wrote a post in which I claimed that abortion was not morally wrong, but could be a blessing for many. In that post, I quoted the words of Reverend Katherine Ragsdale, dean of Cambridge University's Episcopal Divinity School. I still believe every word I wrote in that post. Abortion is not immoral -- but can be both moral and a blessing.
Now I have found another important voice in the debate over women's choice. It is psychologist and author Valerie Terico (pictured on the left). She has written an excellent article on this subject on her own blog called Away Point. In the post, she discusses abortion and moral values -- and she says that those of us who believe in a woman's right to choose must reclaim the moral high ground in this debate.
Too often, we limit our argument in favor of choice to the privacy issue -- the issue on which the Supreme Court made its Roe vs. Wade decision legalizing abortion. But privacy, the constitutional issue, is not the only issue -- and limiting our argument to it alone gives up the moral high ground in the debate. There is no reason to do that. There are moral arguments to be made for giving women control over their own bodies (and the decision on whether to have an abortion).
I urge you all to go over and read Ms. Terico's article. It is well-written, intelligent, and an important addition to the debate over abortion and a woman's right to control her own body. Just to whet your appetite, I post below just some of the bare-bones of the points she makes on how we can reclaim the high ground in this debate. There is much more in her article, including her fleshing-out of these points:
1. Talk about the whole moral continuum.
* No-choice advocates say: Abortion is immoral. God hates abortion.
* We can say: For me, bringing a child into the world under bad circumstances is immoral. It violates my moral and spiritual values. / Whose god decides?
2. Challenge the personhood/fetus-as-baby concept both philosophically and visually.
* They say: Abortion is murder. Abortion kills little babies.
* We can say: A person can think and feel. My cat can feel hungry or hurt or curious or content; an embryo cannot. / Thanks to better and better pregnancy tests, over 60 percent of abortions now occur before 9 weeks of gestation. Want to see what theyactually look like?
3. Admit that the qualities of personhood begin to emerge during gestation.
* They say: A fetus is a baby. A baby is a living soul from the moment of conception.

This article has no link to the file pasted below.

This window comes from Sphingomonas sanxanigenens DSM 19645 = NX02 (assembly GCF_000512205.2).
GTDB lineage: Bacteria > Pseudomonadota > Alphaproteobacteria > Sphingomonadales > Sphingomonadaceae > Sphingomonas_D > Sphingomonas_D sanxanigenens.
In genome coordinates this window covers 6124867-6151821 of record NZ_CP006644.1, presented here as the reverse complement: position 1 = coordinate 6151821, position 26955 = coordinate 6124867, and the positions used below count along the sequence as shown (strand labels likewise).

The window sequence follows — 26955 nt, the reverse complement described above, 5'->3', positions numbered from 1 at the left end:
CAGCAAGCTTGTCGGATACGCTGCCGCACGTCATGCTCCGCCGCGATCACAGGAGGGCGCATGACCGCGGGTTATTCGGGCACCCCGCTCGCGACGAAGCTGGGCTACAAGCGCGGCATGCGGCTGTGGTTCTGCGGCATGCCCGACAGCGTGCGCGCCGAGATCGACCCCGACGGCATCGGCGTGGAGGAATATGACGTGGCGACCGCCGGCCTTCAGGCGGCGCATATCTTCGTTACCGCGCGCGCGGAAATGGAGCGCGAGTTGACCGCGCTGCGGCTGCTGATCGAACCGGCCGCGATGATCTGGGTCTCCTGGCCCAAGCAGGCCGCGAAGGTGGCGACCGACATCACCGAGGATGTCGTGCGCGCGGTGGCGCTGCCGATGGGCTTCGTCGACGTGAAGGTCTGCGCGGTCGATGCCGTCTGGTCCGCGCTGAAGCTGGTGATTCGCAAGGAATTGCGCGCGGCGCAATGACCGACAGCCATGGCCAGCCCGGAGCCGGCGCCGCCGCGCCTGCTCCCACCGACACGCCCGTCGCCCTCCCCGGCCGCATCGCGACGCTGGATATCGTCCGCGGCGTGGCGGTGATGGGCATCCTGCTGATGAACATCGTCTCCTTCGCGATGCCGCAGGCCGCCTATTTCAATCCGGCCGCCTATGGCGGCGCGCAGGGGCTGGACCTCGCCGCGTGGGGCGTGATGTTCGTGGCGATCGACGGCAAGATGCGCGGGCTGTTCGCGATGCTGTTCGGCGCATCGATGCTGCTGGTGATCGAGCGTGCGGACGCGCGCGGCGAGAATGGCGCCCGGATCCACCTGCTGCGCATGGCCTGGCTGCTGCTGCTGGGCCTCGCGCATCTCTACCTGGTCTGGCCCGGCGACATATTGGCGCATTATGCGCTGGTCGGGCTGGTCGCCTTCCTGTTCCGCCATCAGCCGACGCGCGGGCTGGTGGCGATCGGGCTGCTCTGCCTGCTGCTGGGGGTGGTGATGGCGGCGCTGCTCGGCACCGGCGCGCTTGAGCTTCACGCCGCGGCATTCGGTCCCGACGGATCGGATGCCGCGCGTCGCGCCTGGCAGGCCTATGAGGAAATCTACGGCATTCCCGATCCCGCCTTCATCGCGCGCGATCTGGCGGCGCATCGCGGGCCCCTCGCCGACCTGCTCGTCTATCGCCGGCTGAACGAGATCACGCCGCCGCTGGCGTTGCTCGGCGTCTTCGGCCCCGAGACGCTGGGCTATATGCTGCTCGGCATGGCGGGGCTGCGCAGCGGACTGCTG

* We can say: In nature, most fertilized eggs never become babies. A fetus is becoming a baby, grows into a baby, is a potential person, or is becoming a person.
4. Pin blame for high abortion rates where it belongs – on those who oppose contraception—and call out the immorality of their position because it causes expense and suffering.
* They say: Liberals are to blame for abortion. Planned Parenthood is an abortion mill.
* We can say: Obstructing contraceptive knowledge and access causes abortion and unwanted babies. That’s what’s immoral. We have the technology to prevent almost all of the suffering and expense caused by unintended pregnancy, but many women don’t have access to that information or technology because of the twisted moral priorities of religious and cultural conservatives. Barack Obama and Planned Parenthood have done more to prevent abortions in America than all of the choice opponents combined. The no-choice position is anti-life. It kills women. It puts faith over life.
5. Acknowledge and address the powerful mixed feelings surrounding abortion.
* They Say: Abortion is psychologically scarring. Women end up haunted by guilt and permanently traumatized after having an abortion.
* We can say: No one should do something that violates her own values. Violating your values is wounding; that is why each woman should be supported in following her own moral, spiritual and life values when making decisions about pregnancy.
6. OWN religious freedom.
* They say: Employers shouldn’t be forced to provide contraceptive or abortion coverage.
* We Can Say: The freedom to choose how your employees spend their hard earned benefits and the freedom to choose whether to have a child are two very different things. No institution—and nobody’s boss–should have a say in one of the most personal and sacred decisions we can make: whether to have child. That is why all women, regardless of who they work for, should have access to the full range of contraceptives and reproductive care.
7. Talk about children and parenting, not just women.
* They say: Abortion is selfish. Women just want to have sex without consequences.
* We can say: A loving mother makes hard decisions to bring her kids the best life possible. A responsible woman takes care of herself. A caring father wants the best life possible for his children. Wise parents know their limits.
8. Embrace abortion as a sacred gift or blessing.
* They say: Abortion is bad. An abortion is regrettable.
* We can say: An ill-conceived pregnancy is bad. An unintended pregnancy is regrettable. An abortion when needed is a blessing. It is a gift, a grace, a mercy, a cause for gratitude, a new lease on life. Being able to choose when and whether to bring a child into the world enables us and our children to flourish.
9. Honor doctors who provide abortion services as we honor other healers.
* They say: Abortionists are murderers.
* We can say: God (or Nature) aborts most fertilized eggs. Abortion doctors are compassionate healers who devote their lives to helping women and men ensure that they have strong, well-planned, wanted families. Their work is as sacred as any in the field of medicine.
10. Honor women who decide to terminate pregnancies just as we honor motherhood.
* They say: An abortion is shameful. An abortion should be kept secret. An abortion needs to be forgiven by God.
* We can say: Choosing abortion can be wise and brave. It can be loving and generous. It can be responsible and self-sacrificing.